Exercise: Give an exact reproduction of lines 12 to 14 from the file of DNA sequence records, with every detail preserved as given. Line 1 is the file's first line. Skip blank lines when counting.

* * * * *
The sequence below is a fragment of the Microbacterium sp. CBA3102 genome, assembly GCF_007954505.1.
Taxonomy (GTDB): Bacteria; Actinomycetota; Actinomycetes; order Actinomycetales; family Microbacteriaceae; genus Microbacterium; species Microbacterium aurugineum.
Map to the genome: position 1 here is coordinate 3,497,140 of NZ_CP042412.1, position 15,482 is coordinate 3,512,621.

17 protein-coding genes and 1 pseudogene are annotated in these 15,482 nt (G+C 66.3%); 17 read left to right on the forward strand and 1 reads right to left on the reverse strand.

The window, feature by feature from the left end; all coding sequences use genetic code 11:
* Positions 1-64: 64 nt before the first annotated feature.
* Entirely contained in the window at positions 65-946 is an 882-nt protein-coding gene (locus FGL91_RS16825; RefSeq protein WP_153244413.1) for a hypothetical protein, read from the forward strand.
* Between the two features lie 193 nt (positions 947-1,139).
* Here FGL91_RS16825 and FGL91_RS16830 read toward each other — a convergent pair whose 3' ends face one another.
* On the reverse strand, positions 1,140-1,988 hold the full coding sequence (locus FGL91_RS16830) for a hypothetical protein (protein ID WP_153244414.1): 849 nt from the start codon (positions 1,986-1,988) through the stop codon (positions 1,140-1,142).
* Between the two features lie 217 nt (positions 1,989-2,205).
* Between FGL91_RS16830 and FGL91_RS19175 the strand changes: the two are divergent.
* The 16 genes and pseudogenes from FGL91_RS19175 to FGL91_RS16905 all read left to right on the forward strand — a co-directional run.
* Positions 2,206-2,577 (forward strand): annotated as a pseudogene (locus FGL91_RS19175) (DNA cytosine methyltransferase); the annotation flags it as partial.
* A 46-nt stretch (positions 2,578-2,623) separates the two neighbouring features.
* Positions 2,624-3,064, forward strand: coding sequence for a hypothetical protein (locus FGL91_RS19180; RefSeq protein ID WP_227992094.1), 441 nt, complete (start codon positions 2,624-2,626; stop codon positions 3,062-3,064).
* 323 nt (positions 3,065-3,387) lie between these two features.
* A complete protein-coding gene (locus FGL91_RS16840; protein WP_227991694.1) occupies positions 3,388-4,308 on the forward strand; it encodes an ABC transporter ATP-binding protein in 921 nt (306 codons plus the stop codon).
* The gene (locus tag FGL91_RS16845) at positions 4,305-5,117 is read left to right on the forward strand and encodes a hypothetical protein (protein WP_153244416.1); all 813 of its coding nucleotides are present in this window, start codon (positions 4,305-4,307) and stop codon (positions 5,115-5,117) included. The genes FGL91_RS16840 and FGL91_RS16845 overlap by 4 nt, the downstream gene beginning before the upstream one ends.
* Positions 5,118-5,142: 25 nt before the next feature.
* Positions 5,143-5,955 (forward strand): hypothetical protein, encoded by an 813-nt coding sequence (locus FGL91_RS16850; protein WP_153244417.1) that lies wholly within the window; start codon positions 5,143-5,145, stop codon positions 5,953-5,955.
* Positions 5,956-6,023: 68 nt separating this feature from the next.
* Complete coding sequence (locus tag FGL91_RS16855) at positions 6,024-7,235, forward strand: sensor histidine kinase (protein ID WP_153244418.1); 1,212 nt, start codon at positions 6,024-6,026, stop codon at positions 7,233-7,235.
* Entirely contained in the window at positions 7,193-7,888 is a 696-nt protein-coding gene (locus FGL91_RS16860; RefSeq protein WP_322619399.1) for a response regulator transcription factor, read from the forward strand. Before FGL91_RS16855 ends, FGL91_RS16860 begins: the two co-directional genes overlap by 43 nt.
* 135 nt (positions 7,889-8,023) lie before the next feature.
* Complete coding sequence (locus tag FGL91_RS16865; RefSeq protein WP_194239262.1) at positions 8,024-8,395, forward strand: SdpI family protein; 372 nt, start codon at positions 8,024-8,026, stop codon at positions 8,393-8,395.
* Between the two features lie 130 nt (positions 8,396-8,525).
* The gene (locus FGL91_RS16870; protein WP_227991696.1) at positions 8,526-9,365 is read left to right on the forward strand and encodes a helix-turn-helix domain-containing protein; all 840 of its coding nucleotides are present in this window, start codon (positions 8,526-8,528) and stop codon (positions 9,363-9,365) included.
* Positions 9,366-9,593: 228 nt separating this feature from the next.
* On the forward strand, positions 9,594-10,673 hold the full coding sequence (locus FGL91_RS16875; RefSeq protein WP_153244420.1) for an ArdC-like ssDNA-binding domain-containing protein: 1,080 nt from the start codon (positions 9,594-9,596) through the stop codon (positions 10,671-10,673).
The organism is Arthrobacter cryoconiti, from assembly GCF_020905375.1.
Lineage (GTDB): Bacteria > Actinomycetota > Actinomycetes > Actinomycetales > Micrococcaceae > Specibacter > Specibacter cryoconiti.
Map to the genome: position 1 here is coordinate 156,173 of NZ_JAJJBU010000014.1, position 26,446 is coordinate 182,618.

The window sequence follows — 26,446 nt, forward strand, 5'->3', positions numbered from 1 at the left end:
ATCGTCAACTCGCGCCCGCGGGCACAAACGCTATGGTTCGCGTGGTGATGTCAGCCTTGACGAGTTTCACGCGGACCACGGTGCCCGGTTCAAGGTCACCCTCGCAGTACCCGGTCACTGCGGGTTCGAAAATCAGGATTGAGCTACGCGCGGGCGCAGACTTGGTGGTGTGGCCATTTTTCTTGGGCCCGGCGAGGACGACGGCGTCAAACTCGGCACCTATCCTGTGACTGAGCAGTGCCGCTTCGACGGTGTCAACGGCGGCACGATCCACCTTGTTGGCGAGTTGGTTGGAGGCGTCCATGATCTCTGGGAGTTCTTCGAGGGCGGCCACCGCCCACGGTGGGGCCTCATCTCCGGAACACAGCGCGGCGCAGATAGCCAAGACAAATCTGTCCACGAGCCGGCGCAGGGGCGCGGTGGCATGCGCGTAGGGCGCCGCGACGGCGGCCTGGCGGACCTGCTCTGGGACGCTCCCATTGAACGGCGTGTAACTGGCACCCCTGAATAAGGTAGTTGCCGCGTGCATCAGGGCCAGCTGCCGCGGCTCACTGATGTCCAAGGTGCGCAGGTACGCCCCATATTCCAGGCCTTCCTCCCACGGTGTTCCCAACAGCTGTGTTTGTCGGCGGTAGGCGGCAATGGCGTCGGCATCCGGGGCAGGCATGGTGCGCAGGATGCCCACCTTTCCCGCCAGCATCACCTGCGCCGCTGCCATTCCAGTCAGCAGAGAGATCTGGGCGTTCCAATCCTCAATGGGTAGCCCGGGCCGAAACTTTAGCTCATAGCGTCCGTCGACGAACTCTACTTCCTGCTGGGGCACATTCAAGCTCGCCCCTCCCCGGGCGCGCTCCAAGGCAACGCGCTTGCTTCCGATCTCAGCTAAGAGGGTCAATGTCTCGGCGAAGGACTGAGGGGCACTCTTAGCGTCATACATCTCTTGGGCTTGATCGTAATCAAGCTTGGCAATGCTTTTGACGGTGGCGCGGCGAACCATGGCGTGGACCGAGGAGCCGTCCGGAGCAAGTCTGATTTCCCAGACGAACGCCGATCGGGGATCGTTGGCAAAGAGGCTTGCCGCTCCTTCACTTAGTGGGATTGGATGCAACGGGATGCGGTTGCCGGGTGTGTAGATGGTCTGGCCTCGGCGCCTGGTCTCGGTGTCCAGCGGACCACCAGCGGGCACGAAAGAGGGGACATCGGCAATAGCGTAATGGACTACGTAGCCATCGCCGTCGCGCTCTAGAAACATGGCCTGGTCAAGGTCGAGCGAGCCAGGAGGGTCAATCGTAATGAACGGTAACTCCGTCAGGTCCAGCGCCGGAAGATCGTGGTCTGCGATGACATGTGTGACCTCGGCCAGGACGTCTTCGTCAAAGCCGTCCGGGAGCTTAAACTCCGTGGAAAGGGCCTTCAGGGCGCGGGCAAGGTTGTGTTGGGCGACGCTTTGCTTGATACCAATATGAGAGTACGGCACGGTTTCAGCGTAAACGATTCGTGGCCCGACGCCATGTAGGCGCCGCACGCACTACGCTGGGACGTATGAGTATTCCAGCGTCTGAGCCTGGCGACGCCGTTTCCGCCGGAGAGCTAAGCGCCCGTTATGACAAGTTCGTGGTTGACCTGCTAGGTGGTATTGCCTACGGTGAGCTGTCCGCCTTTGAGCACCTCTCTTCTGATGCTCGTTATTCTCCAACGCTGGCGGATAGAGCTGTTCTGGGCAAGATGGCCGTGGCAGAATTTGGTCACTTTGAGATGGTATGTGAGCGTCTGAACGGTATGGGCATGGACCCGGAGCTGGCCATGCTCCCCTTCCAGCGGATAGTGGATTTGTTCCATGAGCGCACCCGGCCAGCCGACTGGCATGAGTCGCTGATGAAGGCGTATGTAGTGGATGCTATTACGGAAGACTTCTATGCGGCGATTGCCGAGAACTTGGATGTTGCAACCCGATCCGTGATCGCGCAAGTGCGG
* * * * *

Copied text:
* Between FGL91_RS16830 and FGL91_RS19175 the strand changes: the two are divergent.
* The 16 genes and pseudogenes from FGL91_RS19175 to FGL91_RS16905 all read left to right on the forward strand — a co-directional run.
* Positions 2,206-2,577 (forward strand): annotated as a pseudogene (locus FGL91_RS19175) (DNA cytosine methyltransferase); the annotation flags it as partial.